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Catherine Marshall details Optimistic Humanism

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  • Catherine Marshall details Optimistic Humanism

    Without realizing what was happening, most of us gradually came to take for granted the premises underlying the philosophy of optimism. We proceeded to live these propositions, though we would not have stated them as blandly as I set them forth here:

    Man is inherently good.

    Individual man can carve out his own salvation with the help of education and society through progressively better government.

    Reality and values worth searching for lie in the material world that science is steadily teaching us to analyze, catalogue, and measure.

    While we do not deny the existence of inner values, we relegate them to second place.

    The purpose of life is happiness, [which] we define in terms of enjoyable activity, friends, and the accumulation of material objects.

    The pain and evil of life -- such as ignorance, poverty, selfishness, hatred, greed, lust for power – are caused by factors in the external world; therefore, the cure lies in the reforming of human institutions and the bettering of environmental conditions.

    As science and technology remove poverty and lift from us the burden of physical existence, we shall automatically become finer persons, seeing for ourselves the value of living the Golden Rule.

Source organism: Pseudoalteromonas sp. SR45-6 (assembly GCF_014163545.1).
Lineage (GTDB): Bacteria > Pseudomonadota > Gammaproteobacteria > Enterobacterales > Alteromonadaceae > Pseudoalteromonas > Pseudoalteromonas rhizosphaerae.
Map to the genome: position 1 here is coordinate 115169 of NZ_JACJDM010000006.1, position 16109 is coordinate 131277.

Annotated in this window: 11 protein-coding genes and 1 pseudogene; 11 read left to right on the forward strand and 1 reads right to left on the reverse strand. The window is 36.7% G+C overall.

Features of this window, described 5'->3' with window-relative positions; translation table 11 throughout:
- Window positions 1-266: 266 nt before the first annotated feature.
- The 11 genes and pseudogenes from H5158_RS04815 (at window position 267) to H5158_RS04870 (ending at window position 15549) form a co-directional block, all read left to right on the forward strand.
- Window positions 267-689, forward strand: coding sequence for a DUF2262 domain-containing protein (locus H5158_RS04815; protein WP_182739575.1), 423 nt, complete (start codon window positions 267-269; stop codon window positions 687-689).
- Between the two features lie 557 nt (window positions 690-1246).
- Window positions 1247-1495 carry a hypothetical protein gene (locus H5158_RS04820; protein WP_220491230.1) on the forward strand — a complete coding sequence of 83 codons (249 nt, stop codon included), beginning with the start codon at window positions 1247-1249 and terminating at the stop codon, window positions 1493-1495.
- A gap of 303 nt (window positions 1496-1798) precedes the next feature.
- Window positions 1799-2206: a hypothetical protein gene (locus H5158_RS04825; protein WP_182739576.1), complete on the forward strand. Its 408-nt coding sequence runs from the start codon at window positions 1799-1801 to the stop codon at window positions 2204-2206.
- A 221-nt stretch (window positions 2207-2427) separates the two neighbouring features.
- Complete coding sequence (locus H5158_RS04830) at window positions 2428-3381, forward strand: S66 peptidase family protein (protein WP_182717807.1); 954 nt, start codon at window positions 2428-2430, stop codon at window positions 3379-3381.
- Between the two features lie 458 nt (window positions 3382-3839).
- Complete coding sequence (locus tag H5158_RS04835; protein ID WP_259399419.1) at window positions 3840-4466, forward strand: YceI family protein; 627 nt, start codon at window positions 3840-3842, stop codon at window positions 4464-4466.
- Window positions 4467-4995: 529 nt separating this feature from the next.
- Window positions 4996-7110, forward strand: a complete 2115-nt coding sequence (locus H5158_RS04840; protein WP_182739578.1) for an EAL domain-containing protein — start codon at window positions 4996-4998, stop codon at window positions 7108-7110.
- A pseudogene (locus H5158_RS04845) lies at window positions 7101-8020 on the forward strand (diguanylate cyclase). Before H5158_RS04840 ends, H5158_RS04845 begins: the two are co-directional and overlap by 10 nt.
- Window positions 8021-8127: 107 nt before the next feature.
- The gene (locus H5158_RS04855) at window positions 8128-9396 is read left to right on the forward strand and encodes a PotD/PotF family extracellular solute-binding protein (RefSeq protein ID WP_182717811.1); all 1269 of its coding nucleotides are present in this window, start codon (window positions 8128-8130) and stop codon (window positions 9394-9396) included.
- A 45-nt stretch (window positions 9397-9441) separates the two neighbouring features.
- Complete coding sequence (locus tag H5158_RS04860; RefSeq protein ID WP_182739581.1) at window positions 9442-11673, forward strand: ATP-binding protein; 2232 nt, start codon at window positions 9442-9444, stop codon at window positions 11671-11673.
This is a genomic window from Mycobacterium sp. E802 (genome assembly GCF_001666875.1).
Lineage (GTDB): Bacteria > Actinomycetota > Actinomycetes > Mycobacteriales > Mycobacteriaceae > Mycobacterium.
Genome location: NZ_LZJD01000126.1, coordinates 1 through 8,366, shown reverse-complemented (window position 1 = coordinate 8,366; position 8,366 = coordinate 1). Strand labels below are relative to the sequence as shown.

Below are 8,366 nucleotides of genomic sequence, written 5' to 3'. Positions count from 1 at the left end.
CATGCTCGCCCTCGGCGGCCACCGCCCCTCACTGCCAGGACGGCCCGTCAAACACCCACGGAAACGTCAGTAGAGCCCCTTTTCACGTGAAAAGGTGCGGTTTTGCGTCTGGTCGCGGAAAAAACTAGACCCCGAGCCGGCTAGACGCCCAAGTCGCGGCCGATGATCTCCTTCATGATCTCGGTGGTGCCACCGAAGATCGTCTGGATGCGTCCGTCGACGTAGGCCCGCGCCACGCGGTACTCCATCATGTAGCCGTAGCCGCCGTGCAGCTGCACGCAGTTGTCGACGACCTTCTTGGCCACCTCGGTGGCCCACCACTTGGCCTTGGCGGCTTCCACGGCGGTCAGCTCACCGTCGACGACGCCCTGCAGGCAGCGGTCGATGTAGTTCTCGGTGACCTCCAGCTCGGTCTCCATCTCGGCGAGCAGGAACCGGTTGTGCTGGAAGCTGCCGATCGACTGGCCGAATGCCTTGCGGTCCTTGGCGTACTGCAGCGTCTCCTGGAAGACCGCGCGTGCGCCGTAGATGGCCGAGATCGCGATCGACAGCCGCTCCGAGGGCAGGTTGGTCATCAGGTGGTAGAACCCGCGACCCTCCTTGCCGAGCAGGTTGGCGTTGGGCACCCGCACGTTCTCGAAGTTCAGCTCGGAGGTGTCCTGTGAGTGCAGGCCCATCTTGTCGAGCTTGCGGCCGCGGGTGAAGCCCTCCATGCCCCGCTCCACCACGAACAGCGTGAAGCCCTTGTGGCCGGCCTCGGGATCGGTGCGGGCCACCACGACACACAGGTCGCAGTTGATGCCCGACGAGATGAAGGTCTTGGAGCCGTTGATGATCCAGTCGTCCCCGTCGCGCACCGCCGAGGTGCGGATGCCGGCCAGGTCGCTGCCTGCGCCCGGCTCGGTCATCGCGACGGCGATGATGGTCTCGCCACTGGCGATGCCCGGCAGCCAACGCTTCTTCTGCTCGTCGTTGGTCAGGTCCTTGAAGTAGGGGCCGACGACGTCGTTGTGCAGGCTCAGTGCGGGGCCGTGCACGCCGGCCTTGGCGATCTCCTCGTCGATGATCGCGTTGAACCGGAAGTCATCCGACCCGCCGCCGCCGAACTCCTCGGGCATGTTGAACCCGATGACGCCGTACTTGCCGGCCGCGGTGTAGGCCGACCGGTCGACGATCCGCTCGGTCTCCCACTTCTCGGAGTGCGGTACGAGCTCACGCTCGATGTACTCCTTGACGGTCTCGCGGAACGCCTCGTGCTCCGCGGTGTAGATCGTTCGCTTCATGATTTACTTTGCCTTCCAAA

In time, the rest of the world will appreciate the demonstration that the American way of life is best. They will then seek for themselves the good life of freedom and prosperity. This will be the greatest impetus toward an end of global conflict.

    The way to get along with people is to beware of religious dictums and dogma. The ideal is to be a nice person and to live by the Creed of Tolerance.

    Thus we offend few people. We live and let live. This is the American Way.
    ... Catherine Marshall, Beyond Ourselves [1961]

  • #2
    There's one big problem with that, Glen, isn't there? (Rhetorical question.) Christ came not to bring peace on earth, but a sword.

    Comment


    • #3
      Originally posted by Baruch View Post
      There's one big problem with that, Glen, isn't there? (Rhetorical question.) Christ came not to bring peace on earth, but a sword.
      There is more than one big problem with the description of optimistic humanism provided by Catherine Marshall.
      Each line, all ten of them, are intended to ridicule optimistic humanism when set against the teachings of the Bible.

      Comment


      • #4
        Her teaching is not from God at all. But it is from the father of lies.

        Comment


        • #5
          Originally posted by Lou Newton View Post
          Her teaching is not from God at all. But it is from the father of lies.

          Catherine Marshall first came to national prominence after the death of her husband, Peter Marshall, a native of Scotland who was a well-known Presbyterian minister and preacher in the United States as well as Chaplain of the United States Senate. She wrote a memoir about him, A Man Called Peter, which became a best-seller.

          She was the daughter of the Reverend John Ambrose Wood and Leonora Whitaker Wood. Her father served as pastor of a Presbyterian church.

          Catherine Marshall wrote this about her criticism of the federal government, the judicial system, and the institutional church.